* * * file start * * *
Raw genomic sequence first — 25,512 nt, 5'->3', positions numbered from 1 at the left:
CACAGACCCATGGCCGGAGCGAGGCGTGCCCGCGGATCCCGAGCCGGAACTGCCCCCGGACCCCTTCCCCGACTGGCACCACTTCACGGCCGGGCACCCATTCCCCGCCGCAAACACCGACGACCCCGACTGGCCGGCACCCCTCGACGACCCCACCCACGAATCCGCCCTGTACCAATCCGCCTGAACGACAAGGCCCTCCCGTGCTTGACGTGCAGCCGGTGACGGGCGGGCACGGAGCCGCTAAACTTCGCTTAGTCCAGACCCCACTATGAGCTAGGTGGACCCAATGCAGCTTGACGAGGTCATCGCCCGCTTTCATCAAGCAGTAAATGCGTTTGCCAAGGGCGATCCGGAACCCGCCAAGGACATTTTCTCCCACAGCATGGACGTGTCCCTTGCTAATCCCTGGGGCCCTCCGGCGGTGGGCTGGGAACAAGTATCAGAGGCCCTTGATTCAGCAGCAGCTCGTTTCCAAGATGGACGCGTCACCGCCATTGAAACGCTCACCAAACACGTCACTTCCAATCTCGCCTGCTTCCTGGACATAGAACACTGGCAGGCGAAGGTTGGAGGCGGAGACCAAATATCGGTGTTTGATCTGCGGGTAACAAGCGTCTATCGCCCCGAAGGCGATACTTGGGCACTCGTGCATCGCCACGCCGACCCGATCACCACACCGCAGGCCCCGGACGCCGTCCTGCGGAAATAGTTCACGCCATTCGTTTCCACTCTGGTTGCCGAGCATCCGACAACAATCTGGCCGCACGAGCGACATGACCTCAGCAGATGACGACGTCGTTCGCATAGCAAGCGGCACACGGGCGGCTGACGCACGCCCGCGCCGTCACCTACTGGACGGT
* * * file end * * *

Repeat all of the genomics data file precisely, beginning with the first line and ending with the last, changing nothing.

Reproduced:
Raw genomic sequence first — 25,512 nt, 5'->3', positions numbered from 1 at the left:
CACAGACCCATGGCCGGAGCGAGGCGTGCCCGCGGATCCCGAGCCGGAACTGCCCCCGGACCCCTTCCCCGACTGGCACCACTTCACGGCCGGGCACCCATTCCCCGCCGCAAACACCGACGACCCCGACTGGCCGGCACCCCTCGACGACCCCACCCACGAATCCGCCCTGTACCAATCCGCCTGAACGACAAGGCCCTCCCGTGCTTGACGTGCAGCCGGTGACGGGCGGGCACGGAGCCGCTAAACTTCGCTTAGTCCAGACCCCACTATGAGCTAGGTGGACCCAATGCAGCTTGACGAGGTCATCGCCCGCTTTCATCAAGCAGTAAATGCGTTTGCCAAGGGCGATCCGGAACCCGCCAAGGACATTTTCTCCCACAGCATGGACGTGTCCCTTGCTAATCCCTGGGGCCCTCCGGCGGTGGGCTGGGAACAAGTATCAGAGGCCCTTGATTCAGCAGCAGCTCGTTTCCAAGATGGACGCGTCACCGCCATTGAAACGCTCACCAAACACGTCACTTCCAATCTCGCCTGCTTCCTGGACATAGAACACTGGCAGGCGAAGGTTGGAGGCGGAGACCAAATATCGGTGTTTGATCTGCGGGTAACAAGCGTCTATCGCCCCGAAGGCGATACTTGGGCACTCGTGCATCGCCACGCCGACCCGATCACCACACCGCAGGCCCCGGACGCCGTCCTGCGGAAATAGTTCACGCCATTCGTTTCCACTCTGGTTGCCGAGCATCCGACAACAATCTGGCCGCACGAGCGACATGACCTCAGCAGATGACGACGTCGTTCGCATAGCAAGCGGCACACGGGCGGCTGACGCACGCCCGCGCCGTCACCTACTGGACGGT